In order to encourage the advancement of science and technology, the federal government gives an incentive to inventors to disclose new ideas that have been embodied in inventions by granting a patent, a temporary right to exclude others from making, using, selling, offering to sell, or importing the patented invention without the inventor’s permission. Activity that encroaches upon the right given by a patent is said to infringe the patent, for which an inventor may bring a lawsuit in order to obtain a remedy. If you have an invention and would like to determine if is patentable, call or email to schedule a meeting with one of our patent attorneys.
Under United States patent law, there are three different types of patents issued by the United States Patent and Trademark Office (USPTO). The first and most commonly known patent is the Utility Patent. Utility Patents apply to functional inventions like machines, apparatuses processes, or compositions of matter, and correspond to the common understanding of patentable subject matter. Patents may also be issued on new varieties of asexually produced cultivated plants and on designs. If you feel you have rights that are being infringed, you should consider scheduling a meeting with one of our patent attorneys.
The “(r)” may be used if a trademark is registered with the United States Patent and Trademark Office (USPTO). The “TM” symbol may be used for a product that is not yet registered with the USPTO. The “SM” symbol may be used with a service that is not yet registered with the USPTO. To help determine if a Mark is available for protection or to help register your Mark, please contact one of our Trademark Attorneys.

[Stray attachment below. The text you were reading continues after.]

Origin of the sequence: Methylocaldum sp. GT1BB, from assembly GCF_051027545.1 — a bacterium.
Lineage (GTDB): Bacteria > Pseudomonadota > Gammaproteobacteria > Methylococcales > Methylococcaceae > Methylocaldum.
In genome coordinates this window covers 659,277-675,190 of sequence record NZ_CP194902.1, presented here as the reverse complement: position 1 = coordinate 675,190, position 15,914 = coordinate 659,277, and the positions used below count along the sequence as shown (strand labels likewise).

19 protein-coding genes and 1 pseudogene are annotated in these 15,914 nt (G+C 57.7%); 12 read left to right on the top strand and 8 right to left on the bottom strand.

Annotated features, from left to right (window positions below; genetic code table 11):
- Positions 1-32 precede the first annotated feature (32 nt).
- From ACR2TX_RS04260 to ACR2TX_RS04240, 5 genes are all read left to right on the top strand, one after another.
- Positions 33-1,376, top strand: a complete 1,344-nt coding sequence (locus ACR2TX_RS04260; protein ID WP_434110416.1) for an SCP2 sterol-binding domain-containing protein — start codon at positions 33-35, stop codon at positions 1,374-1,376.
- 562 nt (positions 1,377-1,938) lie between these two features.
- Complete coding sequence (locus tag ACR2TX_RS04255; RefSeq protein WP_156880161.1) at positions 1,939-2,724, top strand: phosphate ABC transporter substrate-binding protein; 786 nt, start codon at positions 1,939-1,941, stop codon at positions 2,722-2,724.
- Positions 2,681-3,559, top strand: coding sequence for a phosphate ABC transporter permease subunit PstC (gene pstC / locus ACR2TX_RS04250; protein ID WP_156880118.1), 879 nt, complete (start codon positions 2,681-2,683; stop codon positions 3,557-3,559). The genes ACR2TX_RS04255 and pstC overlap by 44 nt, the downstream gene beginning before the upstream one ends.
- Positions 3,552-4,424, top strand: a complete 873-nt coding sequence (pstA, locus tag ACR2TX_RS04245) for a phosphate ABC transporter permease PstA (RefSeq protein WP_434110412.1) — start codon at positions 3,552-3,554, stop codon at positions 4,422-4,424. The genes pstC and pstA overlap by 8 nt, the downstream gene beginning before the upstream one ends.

In the United States, subject to one exception, trademark rights arise from use in commerce, regardless of whether or not the mark is registered. The first user of a mark generally takes priority over all subsequent users with respect to use of the mark in that market. If you have questions about this or any other aspect of trademark protection, contact one of our trademark attorneys for more information.
Copyrighting Ideas and Facts
Copyright law protects the tangible expression of ideas and facts, not the ideas and facts themselves. Copyright protects only fixed, original and creative expression, not the underlying ideas or facts upon which the expression is based. Works that have not been fixed are just ideas and ideas are fair game for everyone to express in their own words. Allowing authors to monopolize their ideas would defeat the underlying purpose of copyright law, which is to encourage people to create new work. While, the expression of ideas in writing or in drawings may be protected by a copyright in the description, the copyright will not protect the idea itself. This exclusion helps maintain the distinction between copyright protection and patent law. Ideas and inventions are the subject matter for patents, while the expression of ideas is governed by copyright law. If copyright were extended to protect ideas, principles and devices, then it would be possible to circumvent the rigorous prerequisites of patent law and secure protection for an invention merely by describing the invention in a copyrightable work. Contact a copyright specialists at The Intellectual Property Center for more information.